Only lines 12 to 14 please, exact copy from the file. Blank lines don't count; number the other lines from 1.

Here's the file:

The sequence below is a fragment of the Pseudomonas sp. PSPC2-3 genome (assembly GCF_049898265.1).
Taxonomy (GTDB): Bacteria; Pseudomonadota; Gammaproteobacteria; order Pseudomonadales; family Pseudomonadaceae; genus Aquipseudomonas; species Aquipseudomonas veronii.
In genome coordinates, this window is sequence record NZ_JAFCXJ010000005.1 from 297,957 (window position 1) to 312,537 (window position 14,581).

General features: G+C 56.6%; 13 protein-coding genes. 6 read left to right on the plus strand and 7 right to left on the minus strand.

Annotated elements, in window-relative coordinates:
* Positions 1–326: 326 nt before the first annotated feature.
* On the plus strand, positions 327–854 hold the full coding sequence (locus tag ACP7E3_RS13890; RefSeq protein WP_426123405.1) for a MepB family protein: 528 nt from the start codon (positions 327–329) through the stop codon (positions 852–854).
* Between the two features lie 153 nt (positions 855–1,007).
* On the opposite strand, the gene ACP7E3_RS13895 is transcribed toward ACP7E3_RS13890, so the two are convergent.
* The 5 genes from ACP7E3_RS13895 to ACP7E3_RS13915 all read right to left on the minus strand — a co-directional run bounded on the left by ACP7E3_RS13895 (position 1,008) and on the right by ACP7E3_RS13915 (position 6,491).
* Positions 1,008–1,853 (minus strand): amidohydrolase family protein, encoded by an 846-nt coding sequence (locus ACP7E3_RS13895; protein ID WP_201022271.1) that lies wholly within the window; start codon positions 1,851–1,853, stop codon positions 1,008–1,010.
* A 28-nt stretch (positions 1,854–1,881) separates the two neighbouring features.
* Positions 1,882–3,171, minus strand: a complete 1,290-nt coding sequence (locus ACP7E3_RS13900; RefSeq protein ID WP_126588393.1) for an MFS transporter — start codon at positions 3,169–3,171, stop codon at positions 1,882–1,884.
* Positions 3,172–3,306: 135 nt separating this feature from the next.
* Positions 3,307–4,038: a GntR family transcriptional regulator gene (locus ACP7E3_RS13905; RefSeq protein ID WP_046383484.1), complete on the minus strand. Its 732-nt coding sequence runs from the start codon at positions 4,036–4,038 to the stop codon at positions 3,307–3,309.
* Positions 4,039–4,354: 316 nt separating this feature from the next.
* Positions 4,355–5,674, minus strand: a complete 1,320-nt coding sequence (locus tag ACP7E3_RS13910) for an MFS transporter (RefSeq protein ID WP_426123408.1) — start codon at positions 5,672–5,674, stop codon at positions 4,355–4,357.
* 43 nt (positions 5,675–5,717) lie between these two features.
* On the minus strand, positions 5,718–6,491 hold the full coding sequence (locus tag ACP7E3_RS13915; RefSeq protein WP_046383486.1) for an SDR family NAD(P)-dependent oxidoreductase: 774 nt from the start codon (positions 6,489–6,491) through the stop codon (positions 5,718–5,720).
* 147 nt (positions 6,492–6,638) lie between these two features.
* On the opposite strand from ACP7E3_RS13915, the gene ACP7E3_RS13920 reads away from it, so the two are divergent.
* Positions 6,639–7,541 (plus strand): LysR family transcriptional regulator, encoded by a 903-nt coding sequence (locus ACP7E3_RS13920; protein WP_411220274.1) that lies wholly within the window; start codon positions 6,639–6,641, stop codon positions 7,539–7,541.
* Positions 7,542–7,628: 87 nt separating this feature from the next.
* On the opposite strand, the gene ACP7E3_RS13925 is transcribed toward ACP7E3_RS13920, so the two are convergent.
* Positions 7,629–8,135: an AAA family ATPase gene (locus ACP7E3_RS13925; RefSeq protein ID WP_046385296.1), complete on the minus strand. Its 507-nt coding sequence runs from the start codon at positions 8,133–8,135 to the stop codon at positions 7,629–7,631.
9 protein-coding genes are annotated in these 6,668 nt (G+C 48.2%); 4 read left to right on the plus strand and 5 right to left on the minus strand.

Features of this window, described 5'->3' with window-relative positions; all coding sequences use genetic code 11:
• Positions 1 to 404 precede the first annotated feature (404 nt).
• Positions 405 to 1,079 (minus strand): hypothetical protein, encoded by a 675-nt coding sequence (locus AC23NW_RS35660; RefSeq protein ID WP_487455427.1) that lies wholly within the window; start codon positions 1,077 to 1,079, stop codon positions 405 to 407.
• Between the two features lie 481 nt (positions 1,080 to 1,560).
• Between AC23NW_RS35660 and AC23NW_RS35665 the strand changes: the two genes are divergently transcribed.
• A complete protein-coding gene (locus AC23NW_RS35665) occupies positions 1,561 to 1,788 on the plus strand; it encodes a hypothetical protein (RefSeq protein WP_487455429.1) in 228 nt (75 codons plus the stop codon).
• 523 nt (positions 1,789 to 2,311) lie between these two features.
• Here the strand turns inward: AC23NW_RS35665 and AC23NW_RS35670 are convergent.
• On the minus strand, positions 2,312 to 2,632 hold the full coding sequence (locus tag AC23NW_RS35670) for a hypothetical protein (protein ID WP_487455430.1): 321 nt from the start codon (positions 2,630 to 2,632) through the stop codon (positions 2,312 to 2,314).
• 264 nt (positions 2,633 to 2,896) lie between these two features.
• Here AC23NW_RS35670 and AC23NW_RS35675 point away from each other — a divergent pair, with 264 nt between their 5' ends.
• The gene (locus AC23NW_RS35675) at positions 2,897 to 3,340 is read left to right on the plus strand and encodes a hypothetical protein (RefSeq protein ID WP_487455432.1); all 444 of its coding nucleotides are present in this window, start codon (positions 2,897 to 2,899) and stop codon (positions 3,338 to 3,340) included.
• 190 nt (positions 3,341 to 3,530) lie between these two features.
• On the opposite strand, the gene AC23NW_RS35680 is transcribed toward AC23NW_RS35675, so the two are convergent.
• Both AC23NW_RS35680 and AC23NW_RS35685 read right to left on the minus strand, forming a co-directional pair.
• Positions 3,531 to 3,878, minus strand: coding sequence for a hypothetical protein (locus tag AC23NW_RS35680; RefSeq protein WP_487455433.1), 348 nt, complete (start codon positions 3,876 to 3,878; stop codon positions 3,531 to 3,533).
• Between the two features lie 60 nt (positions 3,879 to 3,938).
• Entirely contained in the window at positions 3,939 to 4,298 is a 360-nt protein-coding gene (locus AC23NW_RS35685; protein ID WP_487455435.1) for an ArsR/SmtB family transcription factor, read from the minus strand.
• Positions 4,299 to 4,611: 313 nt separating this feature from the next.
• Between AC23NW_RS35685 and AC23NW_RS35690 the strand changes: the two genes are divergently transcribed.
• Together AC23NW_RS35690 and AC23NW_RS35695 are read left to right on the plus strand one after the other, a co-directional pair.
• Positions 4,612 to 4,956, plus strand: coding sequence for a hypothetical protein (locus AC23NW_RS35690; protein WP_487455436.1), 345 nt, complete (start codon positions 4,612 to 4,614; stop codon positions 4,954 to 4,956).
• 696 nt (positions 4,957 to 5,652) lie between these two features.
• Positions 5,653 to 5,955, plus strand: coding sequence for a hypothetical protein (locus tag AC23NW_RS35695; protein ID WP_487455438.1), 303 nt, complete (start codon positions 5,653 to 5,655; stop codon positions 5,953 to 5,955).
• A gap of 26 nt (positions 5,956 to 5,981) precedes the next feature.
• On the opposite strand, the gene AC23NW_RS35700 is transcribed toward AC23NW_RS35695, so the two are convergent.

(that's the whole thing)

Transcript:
* A 28-nt stretch (positions 1,854–1,881) separates the two neighbouring features.
* Positions 1,882–3,171, minus strand: a complete 1,290-nt coding sequence (locus ACP7E3_RS13900; RefSeq protein ID WP_126588393.1) for an MFS transporter — start codon at positions 3,169–3,171, stop codon at positions 1,882–1,884.
* Positions 3,172–3,306: 135 nt separating this feature from the next.